16:20 When 1 they had brought them 2 before the magistrates, they said, “These men are throwing our city into confusion. 3 They are 4 Jews 16:21 and are advocating 5 customs that are not lawful for us to accept 6 or practice, 7 since we are 8 Romans.”
1 tn Grk “And when.” Because of the difference between Greek style, which often begins sentences or clauses with “and,” and English style, which generally does not, καί (kai) has not been translated here.
2 tn Grk “having brought them.” The participle ἐπιλαβόμενοι (epilabomenoi) has been taken temporally. It is also possible in English to translate this participle as a finite verb: “they brought them before the magistrates and said.”
3 tn BDAG 309 s.v. ἐκταράσσω has “agitate, cause trouble to, throw into confusion” for the meaning of this verb.
4 tn Grk “being Jews, and they are proclaiming.” The participle ὑπάρχοντες (Juparconte") has been translated as a finite verb due to requirements of contemporary English style.
5 tn Grk “proclaiming,” but in relation to customs, “advocating” is a closer approximation to the meaning.
6 tn Or “acknowledge.”
7 sn Customs that are not lawful for us to accept or practice. Ironically, the charges are similar to those made against Jesus in Luke 23:2, where Jews argued he was “twisting” their customs. The charge has three elements: (1) a racial element (Jewish); (2) a social element (unlawful); and (3) a traditional element (not their customs).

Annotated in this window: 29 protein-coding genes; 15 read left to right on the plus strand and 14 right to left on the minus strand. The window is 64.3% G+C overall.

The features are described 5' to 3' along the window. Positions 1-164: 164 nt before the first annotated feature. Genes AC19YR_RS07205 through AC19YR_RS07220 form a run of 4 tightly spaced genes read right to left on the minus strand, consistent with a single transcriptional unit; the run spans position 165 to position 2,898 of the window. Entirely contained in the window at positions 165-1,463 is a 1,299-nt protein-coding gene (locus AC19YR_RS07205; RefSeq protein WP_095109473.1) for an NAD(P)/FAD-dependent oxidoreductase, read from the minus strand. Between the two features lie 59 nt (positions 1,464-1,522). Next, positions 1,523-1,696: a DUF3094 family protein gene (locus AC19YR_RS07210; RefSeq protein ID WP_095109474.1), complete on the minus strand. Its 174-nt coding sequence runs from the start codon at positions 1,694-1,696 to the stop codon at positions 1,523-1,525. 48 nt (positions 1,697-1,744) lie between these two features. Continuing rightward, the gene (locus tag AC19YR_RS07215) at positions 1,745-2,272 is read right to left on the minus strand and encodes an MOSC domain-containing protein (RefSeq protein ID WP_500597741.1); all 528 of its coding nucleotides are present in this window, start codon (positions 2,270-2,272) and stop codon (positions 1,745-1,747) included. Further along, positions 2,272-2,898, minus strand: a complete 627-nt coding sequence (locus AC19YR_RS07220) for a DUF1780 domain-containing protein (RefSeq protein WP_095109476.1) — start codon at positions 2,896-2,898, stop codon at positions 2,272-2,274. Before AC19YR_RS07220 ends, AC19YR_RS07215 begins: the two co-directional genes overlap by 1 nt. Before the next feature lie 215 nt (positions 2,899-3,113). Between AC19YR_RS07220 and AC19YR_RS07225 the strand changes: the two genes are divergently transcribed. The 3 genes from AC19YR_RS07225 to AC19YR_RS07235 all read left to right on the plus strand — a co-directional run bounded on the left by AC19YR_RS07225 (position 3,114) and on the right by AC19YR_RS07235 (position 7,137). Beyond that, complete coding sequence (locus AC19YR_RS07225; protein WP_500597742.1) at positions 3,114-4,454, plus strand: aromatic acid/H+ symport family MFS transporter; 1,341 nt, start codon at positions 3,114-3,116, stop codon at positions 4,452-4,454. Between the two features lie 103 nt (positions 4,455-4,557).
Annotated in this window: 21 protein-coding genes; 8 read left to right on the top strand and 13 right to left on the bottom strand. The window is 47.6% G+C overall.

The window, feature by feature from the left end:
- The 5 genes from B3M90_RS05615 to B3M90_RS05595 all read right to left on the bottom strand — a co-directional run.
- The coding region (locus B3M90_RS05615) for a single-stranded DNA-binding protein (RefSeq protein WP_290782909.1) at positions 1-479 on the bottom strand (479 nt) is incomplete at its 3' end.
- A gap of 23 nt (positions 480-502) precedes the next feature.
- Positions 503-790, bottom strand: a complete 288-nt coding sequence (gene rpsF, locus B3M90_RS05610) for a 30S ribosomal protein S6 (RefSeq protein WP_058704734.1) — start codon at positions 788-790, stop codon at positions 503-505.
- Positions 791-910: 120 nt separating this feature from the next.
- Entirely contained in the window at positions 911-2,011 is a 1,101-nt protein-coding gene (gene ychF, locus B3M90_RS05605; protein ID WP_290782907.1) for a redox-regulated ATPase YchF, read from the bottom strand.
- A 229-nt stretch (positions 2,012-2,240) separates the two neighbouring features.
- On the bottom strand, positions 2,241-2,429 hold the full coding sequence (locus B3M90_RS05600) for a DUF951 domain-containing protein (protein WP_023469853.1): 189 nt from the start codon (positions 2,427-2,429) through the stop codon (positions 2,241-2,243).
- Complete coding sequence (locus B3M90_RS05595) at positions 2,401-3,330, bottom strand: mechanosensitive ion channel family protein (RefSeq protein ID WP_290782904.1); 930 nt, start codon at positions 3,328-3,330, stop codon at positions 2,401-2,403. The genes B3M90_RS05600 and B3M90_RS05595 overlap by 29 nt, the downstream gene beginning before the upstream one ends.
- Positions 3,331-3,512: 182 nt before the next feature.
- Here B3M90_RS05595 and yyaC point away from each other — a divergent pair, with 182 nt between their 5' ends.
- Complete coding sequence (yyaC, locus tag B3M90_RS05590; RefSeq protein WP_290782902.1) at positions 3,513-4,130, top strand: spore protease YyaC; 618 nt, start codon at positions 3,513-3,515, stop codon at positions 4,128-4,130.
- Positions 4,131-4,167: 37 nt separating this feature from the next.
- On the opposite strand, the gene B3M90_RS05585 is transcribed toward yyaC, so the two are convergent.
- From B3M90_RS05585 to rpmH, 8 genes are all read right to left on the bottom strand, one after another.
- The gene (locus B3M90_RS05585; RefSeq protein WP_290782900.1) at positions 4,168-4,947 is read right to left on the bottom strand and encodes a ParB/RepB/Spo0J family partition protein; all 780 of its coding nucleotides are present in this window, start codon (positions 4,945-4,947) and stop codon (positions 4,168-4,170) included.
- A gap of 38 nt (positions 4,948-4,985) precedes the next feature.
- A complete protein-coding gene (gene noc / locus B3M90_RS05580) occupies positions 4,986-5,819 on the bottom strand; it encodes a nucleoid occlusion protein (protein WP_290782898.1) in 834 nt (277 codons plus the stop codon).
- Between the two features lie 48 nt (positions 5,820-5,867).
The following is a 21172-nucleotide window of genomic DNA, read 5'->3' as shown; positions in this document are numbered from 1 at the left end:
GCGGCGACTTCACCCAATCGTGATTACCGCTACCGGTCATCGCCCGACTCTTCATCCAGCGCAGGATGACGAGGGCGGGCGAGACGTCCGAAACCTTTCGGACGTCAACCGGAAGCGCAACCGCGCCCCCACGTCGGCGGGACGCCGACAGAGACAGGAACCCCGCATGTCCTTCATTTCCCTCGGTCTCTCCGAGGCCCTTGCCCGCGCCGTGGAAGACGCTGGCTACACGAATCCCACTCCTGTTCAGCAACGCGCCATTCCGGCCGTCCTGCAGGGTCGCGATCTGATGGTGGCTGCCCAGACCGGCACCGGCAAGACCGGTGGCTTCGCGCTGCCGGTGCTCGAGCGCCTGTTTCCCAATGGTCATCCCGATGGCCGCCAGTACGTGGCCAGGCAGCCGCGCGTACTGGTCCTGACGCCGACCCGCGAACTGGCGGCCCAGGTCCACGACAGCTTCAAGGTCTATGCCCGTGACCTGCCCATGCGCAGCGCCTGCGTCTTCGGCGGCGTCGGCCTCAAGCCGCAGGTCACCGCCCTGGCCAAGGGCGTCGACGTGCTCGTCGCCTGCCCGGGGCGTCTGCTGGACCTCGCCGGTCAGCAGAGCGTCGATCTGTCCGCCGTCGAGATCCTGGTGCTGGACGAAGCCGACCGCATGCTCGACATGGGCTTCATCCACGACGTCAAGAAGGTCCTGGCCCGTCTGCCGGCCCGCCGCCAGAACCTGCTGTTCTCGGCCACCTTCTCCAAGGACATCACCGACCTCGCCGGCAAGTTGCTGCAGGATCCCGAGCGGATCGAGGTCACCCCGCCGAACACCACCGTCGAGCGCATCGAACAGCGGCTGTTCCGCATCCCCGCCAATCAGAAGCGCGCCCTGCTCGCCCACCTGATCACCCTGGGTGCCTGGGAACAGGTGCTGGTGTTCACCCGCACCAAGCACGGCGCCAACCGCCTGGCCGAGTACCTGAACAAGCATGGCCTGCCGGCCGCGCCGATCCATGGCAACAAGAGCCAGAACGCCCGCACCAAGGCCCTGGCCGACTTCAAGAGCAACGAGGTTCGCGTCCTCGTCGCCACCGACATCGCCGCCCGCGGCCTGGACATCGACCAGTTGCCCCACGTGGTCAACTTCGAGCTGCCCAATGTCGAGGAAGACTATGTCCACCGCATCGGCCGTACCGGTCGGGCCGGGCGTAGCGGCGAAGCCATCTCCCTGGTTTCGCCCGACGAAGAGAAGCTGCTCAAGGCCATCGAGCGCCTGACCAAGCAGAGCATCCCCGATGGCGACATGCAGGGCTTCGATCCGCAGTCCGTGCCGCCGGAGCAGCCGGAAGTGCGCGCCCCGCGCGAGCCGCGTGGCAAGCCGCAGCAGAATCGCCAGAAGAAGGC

8 tn Grk “we being Romans.” The participle οὖσιν (ousin) has been translated as a causal adverbial participle.
9 tn L&N 39.50 has “the crowd joined the attack against them” for συνεπέστη (sunepesth) in this verse.
10 tn Grk “tearing the clothes off them, the magistrates ordered.” The participle περιρήξαντες (perirhxante") has been translated as a finite verb due to requirements of contemporary English style. Although it may be possible to understand the aorist active participle περιρήξαντες in a causative sense (“the magistrates caused the clothes to be torn off Paul and Silas”) in the mob scene that was taking place, it is also possible that the magistrates themselves actively participated. This act was done to prepare them for a public flogging (2 Cor 11:25; 1 Thess 2:2).
11 tn Grk “off them”; the referents (Paul and Silas) have been specified in the translation for clarity.
12 tn The infinitive ῥαβδίζειν (rJabdizein) means “to beat with rods or sticks” (as opposed to fists or clubs, BDAG 902 s.v. ῥαβδίζω).